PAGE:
Day 8: Monday 24 May : Bridgwater to Bristol : 62km and 650m of climbing

Rain was predicted for this morning but it was overcast but dry.  We got up and got going by 8 and saw Bridgewater on the way to work and school as we cycled through.  First impressions are that Bridgewater is a drab town; but it has a theatre and arts centre and is the home of St John’s Street Cycles where we got tandems many years ago.  No doubt it has other attractions too but none jumped out as we cycled through on a pretty grim day yesterday..

Once out of the town we had “hillock” to overcome (i.e. a lump sticking 50m above the dead flat surrounding land) as the route took us over that. Then flatness and more flatness of the Somerset levels.  A relief after hilly Devon.  The sun was shining as we passed through a series of villages that were mainly former council housing – maybe agricultural workers.  Not the twee Somerset villages in the hills but working places with schools and community centres where bingo is played – and yes we saw adverts for this (but sadly our timing was amiss).

After about 28km we reached the village of Cheddar, at the base of the Mendip hills.  The Mendips rise abruptly from the Somerset levels, with Cheddar Gorge cutting a line through the hills.  At its base, the town of Cheddar seems mainly to be built on tourism, with the gorge as the main attraction.  It had the usual array of cafes and tea shops (almost all closed), gift shops and a few other places catering for the passing hordes like us.  We found one café that was open and sheltered there with coffee and an overpriced bacon sandwich whilst witnessing a cloud burst.  The rain came from nowhere, fell in buckets and then it was dry again.  It was quite a remarkable 10 minutes.

At one point we were in the gift area of the shop in lycra, rain jackets and cycling shoes when a brother and sister teenager pair came in (same red hair gave the genetics away).  They picked up some cheddar cheese and tried to pay us for it, and then acted slightly astonished when we said we were not serving staff!  Honesty overcame us as we directed them to the till.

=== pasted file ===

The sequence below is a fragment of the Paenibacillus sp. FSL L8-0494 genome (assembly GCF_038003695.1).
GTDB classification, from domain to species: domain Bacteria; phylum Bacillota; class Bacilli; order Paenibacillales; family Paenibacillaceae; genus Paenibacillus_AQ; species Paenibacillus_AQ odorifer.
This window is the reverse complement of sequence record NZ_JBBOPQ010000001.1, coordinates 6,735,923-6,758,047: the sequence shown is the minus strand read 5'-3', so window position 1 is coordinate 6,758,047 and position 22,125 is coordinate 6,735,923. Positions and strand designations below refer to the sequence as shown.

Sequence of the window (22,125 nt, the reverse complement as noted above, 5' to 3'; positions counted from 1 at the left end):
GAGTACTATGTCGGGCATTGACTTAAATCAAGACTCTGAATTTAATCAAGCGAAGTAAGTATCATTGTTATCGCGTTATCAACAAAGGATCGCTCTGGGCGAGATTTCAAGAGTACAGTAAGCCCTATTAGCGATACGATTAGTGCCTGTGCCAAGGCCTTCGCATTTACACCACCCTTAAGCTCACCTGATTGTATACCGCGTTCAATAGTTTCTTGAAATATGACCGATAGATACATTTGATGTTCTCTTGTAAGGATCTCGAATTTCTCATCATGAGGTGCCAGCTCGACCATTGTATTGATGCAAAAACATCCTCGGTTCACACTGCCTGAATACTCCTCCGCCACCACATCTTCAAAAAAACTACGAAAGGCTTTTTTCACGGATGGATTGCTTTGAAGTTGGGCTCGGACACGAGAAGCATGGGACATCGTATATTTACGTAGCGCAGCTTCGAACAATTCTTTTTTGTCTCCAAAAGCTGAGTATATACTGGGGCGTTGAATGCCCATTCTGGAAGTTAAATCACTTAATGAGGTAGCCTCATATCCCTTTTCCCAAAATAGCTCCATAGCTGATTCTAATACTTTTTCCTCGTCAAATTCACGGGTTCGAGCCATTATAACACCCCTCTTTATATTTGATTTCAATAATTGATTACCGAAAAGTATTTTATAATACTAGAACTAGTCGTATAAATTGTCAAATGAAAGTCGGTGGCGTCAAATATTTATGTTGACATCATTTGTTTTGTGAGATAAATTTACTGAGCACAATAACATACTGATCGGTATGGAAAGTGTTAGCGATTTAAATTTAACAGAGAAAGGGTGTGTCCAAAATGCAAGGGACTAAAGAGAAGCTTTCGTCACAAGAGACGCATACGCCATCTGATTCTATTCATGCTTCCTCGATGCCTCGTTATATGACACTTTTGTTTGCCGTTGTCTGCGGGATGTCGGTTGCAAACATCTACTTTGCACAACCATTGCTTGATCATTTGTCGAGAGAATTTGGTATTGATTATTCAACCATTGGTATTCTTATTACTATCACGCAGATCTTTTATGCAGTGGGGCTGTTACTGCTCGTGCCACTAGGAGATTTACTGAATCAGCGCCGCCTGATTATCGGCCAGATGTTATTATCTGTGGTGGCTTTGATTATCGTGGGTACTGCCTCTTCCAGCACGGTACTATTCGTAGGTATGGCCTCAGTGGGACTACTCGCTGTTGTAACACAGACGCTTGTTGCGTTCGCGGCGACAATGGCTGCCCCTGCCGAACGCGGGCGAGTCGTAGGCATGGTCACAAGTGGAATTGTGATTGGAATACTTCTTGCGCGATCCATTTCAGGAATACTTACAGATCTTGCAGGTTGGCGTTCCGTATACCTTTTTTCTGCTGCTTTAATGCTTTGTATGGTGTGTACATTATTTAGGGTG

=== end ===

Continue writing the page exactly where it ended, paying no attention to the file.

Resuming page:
Once the rain subsided we tackled the gorge.  The first 2km was advertised as steep – about 12% –  but hey, it was not Devon and so seemed pretty straightforward to us.  We had to pull around a few steeper corners but it was not too bad at all.  The scenery of the gorge was impressive, with the mist rising from the recently fallen rain now that the sun was out. 

The upper stretches were lovely and remote.  Not many people from the world of the tea shop make it to the upper parts and so we were on our own in this limestone landscape. 

The top stretched out for a few miles and then we dropped steeply down to Chew Valley, where the reservoir proudly told us it was started in 1950, was opened by the Queen before we were born (same Queen as now – totally astonishing given I am now 61) and contains 20 million litres of water for Bristol.  There was abundant birdlife, swans with cygnets and a tranquil air about the place. 

We ambled on, stopped for a picnic lunch on a bench in a village between Chew Valley and Bristol and then made our way around the outskirts of Bristol to our friends’ house where we were due to stay the night.  Embarrassingly, we were so early I had to go round the back to let Joyshri know we had arrived!  It was lovely to see them – the next stage of reconnecting with people post-lockdown. We stayed dry all day – missing the forecast hail showers in Cheddar and arriving before the persistent rain in Bristol.

We then experienced Joyshri and Parthar’s wonderful hospitality – more lockdown lifting.

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